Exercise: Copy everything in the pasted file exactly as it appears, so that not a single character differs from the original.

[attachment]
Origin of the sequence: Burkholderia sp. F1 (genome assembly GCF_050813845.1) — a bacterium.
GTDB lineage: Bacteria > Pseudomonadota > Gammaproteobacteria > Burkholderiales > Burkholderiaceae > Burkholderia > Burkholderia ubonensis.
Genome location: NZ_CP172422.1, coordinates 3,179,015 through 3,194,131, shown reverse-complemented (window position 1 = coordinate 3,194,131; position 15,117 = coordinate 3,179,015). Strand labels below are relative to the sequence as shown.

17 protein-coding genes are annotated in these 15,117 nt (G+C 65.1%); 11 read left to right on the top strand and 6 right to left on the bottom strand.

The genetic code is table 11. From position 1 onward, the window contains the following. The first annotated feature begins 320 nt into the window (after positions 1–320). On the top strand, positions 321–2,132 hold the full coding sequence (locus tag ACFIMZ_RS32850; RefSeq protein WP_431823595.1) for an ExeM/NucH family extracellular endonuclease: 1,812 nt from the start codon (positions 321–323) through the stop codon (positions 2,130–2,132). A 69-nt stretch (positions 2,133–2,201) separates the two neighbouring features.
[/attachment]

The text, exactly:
Origin of the sequence: Burkholderia sp. F1 (genome assembly GCF_050813845.1) — a bacterium.
GTDB lineage: Bacteria > Pseudomonadota > Gammaproteobacteria > Burkholderiales > Burkholderiaceae > Burkholderia > Burkholderia ubonensis.
Genome location: NZ_CP172422.1, coordinates 3,179,015 through 3,194,131, shown reverse-complemented (window position 1 = coordinate 3,194,131; position 15,117 = coordinate 3,179,015). Strand labels below are relative to the sequence as shown.

17 protein-coding genes are annotated in these 15,117 nt (G+C 65.1%); 11 read left to right on the top strand and 6 right to left on the bottom strand.

The genetic code is table 11. From position 1 onward, the window contains the following. The first annotated feature begins 320 nt into the window (after positions 1–320). On the top strand, positions 321–2,132 hold the full coding sequence (locus tag ACFIMZ_RS32850; RefSeq protein WP_431823595.1) for an ExeM/NucH family extracellular endonuclease: 1,812 nt from the start codon (positions 321–323) through the stop codon (positions 2,130–2,132). A 69-nt stretch (positions 2,133–2,201) separates the two neighbouring features.